Separate and Unequal in Eastern Europe
THE SOURCE: "Report on Roma Education Today: From Slavery to Segregation and Beyond" by Jack Greenberg, in The Columbia Law Review, May 2010. AFRICAN AMERICANS AND THE Roma of Eastern Europe may live thousands of miles apart, but their histories...
South Africa's Staying Power
THE SOURCE: "State of Play: How South Africa Became South Africa" by Matthew Kaminski, in World Affairs, July-Aug. 2010. Is THE YOUNG SOUTH AFRICAN democracy at risk of falling apart? Widespread crime (215,000 people were murdered in the first decade...
Summer School-For Teachers
THE WOODROW WILSON CENTER IS KNOWN AS a friendly haven for the leading lights of academia, but two programs recently hosted people that mold students before they ever set foot in a college classroom: school teachers. One morning in late July saw...
The Frozen Past
THE SOURCE: "A Humanist on Thin Ice" by Tom Griffiths, in Griffith REVIEW, Spring 2010. IN THE THREE BILLION YEARS of life on this planet, ours is not the first era of mass extinction and global climate change. But we are the first creatures to...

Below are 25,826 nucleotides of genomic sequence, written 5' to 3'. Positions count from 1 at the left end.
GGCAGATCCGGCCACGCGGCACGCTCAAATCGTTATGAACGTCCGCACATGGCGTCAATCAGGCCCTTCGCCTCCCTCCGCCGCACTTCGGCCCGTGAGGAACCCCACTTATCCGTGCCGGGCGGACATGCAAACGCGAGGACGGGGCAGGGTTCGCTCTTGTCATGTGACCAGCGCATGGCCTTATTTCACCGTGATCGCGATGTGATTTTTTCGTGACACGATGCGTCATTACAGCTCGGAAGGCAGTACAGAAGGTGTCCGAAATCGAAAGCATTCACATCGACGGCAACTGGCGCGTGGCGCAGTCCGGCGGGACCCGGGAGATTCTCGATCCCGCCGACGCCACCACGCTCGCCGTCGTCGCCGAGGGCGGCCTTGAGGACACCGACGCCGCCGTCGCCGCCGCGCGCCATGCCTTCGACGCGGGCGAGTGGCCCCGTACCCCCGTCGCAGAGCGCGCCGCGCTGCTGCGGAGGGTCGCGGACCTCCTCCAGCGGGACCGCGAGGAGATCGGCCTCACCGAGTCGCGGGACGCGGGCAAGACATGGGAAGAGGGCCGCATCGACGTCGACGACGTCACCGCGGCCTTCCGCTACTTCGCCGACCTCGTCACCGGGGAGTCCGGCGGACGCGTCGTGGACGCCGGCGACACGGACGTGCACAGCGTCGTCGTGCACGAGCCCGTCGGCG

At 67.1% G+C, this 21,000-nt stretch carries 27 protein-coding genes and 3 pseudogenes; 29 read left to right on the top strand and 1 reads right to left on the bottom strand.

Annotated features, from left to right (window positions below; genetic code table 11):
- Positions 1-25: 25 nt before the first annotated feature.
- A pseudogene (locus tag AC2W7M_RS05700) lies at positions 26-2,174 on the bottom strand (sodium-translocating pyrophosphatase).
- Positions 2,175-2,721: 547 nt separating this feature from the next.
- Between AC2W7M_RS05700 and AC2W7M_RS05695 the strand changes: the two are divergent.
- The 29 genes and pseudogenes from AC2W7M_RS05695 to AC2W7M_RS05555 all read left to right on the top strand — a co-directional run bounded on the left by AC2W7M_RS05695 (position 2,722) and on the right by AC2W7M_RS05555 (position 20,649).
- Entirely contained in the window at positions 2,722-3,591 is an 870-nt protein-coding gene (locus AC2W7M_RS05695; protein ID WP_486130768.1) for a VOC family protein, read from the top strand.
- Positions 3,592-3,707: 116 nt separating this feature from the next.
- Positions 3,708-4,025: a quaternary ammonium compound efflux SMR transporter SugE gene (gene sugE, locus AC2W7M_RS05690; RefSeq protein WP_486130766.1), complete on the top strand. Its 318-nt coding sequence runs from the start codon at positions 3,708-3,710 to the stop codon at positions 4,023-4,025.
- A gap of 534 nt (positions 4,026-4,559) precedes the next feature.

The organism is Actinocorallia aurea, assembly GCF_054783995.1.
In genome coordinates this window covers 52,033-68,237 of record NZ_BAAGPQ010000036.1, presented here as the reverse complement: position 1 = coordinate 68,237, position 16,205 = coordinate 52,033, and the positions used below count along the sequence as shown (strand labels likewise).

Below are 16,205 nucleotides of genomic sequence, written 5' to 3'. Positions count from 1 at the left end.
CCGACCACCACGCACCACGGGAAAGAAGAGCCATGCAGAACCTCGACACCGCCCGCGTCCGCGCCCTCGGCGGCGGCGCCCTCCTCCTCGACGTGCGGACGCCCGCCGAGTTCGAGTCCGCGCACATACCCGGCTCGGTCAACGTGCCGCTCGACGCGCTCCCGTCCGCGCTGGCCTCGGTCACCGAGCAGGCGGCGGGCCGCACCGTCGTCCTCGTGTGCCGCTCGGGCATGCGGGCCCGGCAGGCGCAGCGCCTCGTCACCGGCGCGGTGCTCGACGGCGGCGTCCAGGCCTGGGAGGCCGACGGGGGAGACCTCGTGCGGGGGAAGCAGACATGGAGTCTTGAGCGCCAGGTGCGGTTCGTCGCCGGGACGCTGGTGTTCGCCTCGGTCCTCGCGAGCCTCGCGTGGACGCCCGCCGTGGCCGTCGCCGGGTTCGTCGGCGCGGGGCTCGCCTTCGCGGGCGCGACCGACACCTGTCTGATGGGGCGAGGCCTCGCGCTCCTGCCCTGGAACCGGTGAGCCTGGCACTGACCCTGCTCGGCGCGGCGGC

The Global Budget Race: The Great Recession Drove Home a Reality Americans+ Have Long Avoided. an Aging Nation with Mounting Health and Retirement Bills Must Make Hard Choices or Be Outrun by Its Competitors-Some of Whom Have Been Quicker to Face Facts
NEWS STORIES REGULARLY REMIND US THAT most national governments in the developed world are essentially insolvent. The United States has one of the worst balance sheets, with a projected debt in 2050 of $123 trillion. Of course, what can't happen won't...
The Limits of Intelligence
THE SOURCE: "Why Intelligence and Policymakers Clash" by Robert Jervis, in Political Science Quarterly, Summer 2010. IT IS CONVENTIONAL WISDOM that whether because of President George W. Bush's aversion to complexity, Vice President Dick Cheney's...
Theory-Free Foreign Aid
THE SOURCES: "The Pragmatic Rebels" by Maureen Tkacik, in Bloomberg Businessweek, July 2, 2010, and "The Credibility Revolution in Empirical Economics: How Better Research Design Is Taking the Con Out of Econometrics" by Joshua D. Angrist and Jorn-Steffen...
The Real Justice Taney
THE SOURCE: "Roger B. Taney and the Slavery Issue: Looking Beyond--and Before--Dred Scott" by Timothy S. Huebner, in The Journal of American History, June 2010. WHO WAS THE REAL ROGER B. Taney? Was he the Supreme Court justice who infamously wrote,...
The Web's Random Logic: The Internet's Oceans of Information Seem to Defy Comprehension, but That Doesn't Prevent Us from Trying-Often Successfully-To Make Sense of It All